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Further tragedy would stalk the group. In 1997, Hank lost his eldest son. The pair had been estranged for more than a decade before Dean Marvin’s lifeless body would be discovered in his bed at a homeless hostel in London. He was thirty four. Louis Lewis, general secretary of the YMCA hostel, described Dean as a “a nice person, but at the same time a private person. He had lost contact with his family,” he said. “I think there was a feeling that they didn’t want to be involved with him and he didn’t want to be involved with them. The only thing he was very proud of was the fact that Cliff Richard was his godfather.”

In 1983, Dean told a newspaper that religious differences had caused a rift between the pair. Admitting to a drink problem, he confessed that his alcoholism had cost him his office job and left him surviving on dole handouts.

A devout Jehovah’s Witness, Hank would later comment: “It’s never ideal that a close relative should walk away from you like that, but as I’ve matured I’ve realised that just because you have a blood bond, it doesn’t mean you will always be friends.”

Moving to Australia in the 70’s enforced a separation from two of his surviving five children. He sees them once a year when in Britain.

If Hank had hoped his entire family would convert to the Jehovah sect, then he would be disappointed. More importantly, I would question why he should even have tried. After all, their doctrinal position on such subjects as the deity of Christ, salvation, the Trinity, the Holy Spirit, and the atonement shows beyond a doubt that they do not hold to orthodox Christian positions on these subjects. Now I take no issue whatsoever with this, nor in fact, with any religious doctrine that provides support, comfort and a sense of purpose to peoples’ lives. What I do object to is the evangelical aspect to their work, ‘witnessing’ from house to house, offering Bible literature, recruitment and the conversion of people to the truth. Now I wouldn’t classify myself as an erudite man, but I am well read; comparatively it would seem, to the sect’s perceived unthinking target mass – those in need of salvation – to whom the movement addresses its primary efforts.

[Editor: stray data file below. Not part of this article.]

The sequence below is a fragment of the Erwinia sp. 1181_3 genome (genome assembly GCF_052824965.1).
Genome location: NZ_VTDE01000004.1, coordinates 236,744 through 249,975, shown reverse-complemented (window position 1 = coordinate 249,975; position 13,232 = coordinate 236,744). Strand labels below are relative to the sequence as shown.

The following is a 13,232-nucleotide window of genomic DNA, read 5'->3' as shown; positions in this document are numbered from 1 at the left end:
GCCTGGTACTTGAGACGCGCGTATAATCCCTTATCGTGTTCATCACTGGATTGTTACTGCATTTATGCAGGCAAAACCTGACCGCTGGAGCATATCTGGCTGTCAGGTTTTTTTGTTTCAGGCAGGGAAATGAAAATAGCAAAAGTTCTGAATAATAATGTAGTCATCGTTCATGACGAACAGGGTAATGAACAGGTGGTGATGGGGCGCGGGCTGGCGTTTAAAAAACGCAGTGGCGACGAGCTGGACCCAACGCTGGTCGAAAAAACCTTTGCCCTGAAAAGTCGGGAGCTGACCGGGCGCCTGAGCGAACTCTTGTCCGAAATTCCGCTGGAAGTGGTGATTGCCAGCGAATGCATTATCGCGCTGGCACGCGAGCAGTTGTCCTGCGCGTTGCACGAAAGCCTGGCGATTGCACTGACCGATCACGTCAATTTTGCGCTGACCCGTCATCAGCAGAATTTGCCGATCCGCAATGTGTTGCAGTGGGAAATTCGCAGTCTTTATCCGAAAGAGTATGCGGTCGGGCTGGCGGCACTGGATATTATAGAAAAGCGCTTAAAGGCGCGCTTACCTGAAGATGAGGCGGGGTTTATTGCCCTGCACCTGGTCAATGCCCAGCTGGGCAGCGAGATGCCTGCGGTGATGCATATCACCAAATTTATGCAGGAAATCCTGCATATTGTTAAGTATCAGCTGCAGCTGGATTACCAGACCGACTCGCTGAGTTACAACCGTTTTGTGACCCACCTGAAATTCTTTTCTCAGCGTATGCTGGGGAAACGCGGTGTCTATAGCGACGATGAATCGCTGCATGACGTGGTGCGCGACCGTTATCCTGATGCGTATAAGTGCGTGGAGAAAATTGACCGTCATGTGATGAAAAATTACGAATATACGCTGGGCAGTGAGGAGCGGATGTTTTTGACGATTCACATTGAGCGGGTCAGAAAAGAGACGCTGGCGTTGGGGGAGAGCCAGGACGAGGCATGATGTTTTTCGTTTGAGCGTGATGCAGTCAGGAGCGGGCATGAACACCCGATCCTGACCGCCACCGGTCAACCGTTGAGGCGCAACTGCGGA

Recommended listening

The Shadows (1961)

http://www.musicradar.com/totalguitar/hank-marvin-interview-the-shadows-album-track-by-track-288282

Recommended reading

Surfing

Shadow Music [Friends of The Shadows]

http://www.shadowmusic.co.uk/

Malcolm Campbell's Shadows website

http://www.malcolmcampbell.me.uk/

Shopping Basket

The quality of the prints are at a much higher level compared to the image shown on the left.

Order

A2 Pencil Print-Price £60-Purchase

*Limited edition run of 250 prints only*

All Pencil Prints are printed on the finest Bockingford Somerset Velvet 255 gsm paper.

P&P is not included in the above prices.